If so, you’ll want to make sure the county will allow you to do that. Regulations for tree removal can differ from county to county.
If not, the county can force you to remove them. Make sure everything was built with permits, especially covered arenas.
Only a few counties in western Washington will allow the construction of a large free-span covered arena in an area that’s zoned primarily as residential. Check local codes before buying a property with the intent to expand.
4. Is the property zoned to accommodate the number of animals you plan to maintain? If you want to board horses for other people and/or or run a tack shop, are those commercial activities allowed by the county?
Make sure you find out.
Most counties in Washington State have rules against clearing, developing or grazing animals on wetlands, which can significantly impact usage. Wetlands can also be a sign of flooding risk. Of note, wetlands may not be readily apparent if you’re touring a horse property in the summer months.
In my experience, potential buyers don’t want the barn too close to the house or too far away.
7. If you plan to have additional homes for farm workers on the property, is it zoned for that and can the existing septic system(s) legally accommodate those extra dwellings?
I’ve seen quite a few properties with illegal septic systems, which often have to be permitted after the fact or removed.
8. If the property is served by a well, does the well produce enough water to accommodate a horse facility?
An adequate year round supply of clean water is critical so it’s also important to make sure the water supply isn’t contaminated.
Losing power supply for your well pump and heating your house during or after a major storm can be dangerous for you and your horses. If the property is dependent on an external electrical supply, you’ll want a propane-fueled backup generator.
You don’t want to leave your tractors, trailers and tools outside or uncovered in the elements, especially in Washington State.
Having a dry storage space for hay is critical in Washington State, where fog and moisture in the air can easily mold perfectly dry hay. Heated tack rooms are also critical to prevent molding of leather tack.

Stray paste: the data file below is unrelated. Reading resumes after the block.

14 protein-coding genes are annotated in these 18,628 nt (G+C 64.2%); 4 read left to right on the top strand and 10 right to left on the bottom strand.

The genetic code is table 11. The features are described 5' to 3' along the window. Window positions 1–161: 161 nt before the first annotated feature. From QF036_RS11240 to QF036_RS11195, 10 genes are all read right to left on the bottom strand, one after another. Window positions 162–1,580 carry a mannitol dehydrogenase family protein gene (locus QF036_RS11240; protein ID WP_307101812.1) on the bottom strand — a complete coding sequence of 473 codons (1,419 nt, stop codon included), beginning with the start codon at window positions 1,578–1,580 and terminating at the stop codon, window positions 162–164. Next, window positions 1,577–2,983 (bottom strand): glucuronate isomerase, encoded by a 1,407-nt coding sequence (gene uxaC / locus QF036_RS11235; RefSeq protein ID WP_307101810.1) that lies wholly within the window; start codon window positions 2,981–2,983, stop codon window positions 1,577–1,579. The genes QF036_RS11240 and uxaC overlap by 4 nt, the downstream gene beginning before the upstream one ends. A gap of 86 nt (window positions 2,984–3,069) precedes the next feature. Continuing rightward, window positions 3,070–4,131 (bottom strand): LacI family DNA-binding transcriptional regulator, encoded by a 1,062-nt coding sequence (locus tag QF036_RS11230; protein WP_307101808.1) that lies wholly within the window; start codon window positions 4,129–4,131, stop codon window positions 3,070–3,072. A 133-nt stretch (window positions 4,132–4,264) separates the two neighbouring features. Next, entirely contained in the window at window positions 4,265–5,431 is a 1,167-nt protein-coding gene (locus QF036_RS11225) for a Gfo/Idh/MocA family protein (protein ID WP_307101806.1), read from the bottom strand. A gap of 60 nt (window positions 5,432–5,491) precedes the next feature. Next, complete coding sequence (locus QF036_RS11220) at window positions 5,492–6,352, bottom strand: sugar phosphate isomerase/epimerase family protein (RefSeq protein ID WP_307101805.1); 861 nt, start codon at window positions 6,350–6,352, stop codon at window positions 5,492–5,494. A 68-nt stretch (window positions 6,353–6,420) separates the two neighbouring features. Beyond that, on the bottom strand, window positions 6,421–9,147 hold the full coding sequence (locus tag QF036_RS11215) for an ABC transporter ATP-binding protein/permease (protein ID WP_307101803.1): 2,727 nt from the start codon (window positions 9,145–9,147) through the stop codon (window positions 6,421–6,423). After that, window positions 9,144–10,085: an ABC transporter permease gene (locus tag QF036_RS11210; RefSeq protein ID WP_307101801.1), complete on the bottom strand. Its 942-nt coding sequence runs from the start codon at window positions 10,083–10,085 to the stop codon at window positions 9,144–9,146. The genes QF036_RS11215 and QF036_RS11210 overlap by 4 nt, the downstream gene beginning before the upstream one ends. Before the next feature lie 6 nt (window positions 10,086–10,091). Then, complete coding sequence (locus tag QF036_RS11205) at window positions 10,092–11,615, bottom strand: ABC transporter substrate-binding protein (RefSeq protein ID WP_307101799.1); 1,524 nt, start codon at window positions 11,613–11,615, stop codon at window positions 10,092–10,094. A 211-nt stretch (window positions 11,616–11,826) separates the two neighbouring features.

Many counties regulate manure storage and disposal, which can be an added expense for property owners. Make sure to identify those costs before purchasing.
We all love wood fencing for its appearance and for safety, but it can be crazy expensive to maintain. Make sure it’s in good shape.
Poorly maintained structures with improper wood to earth contact are susceptible to rot. You don’t want to buy a pole barn sitting on rotted posts.
It’s important to be able to get a truck and trailer in and out, even during a storm. There’s a lot of wind and rain in Washington State so you’ll want to avoid properties on poorly maintained dirt or gravel roads lined with overgrown trees. Fallen trees and poor road conditions could leave you trapped on your property for days and/or make it difficult for emergency vehicles to reach you.
Ag status can offer a significant savings on your property taxes, but it comes with strings attached. Make sure you understand what’s required to maintain an agricultural designation and what the implications can be at the time of sale. If you’re selling an ag-designated property and your buyer doesn’t plan to continue that usage, you may be responsible for back taxes at closing.
It takes a special skill set and knowledge base to represent clients effectively in the purchase or sale of an equestrian property. Working with a broker without those skills and knowledge will put you at a very real disadvantage. Don’t do it.
There’s a lot to keep in mind when buying or selling a horse property, which is why expert guidance and representation are critical. Without them, you could find yourself dealing with some unwanted, costly surprises. If you have any questions about buying or selling an equestrian home, don’t hesitate to let me know.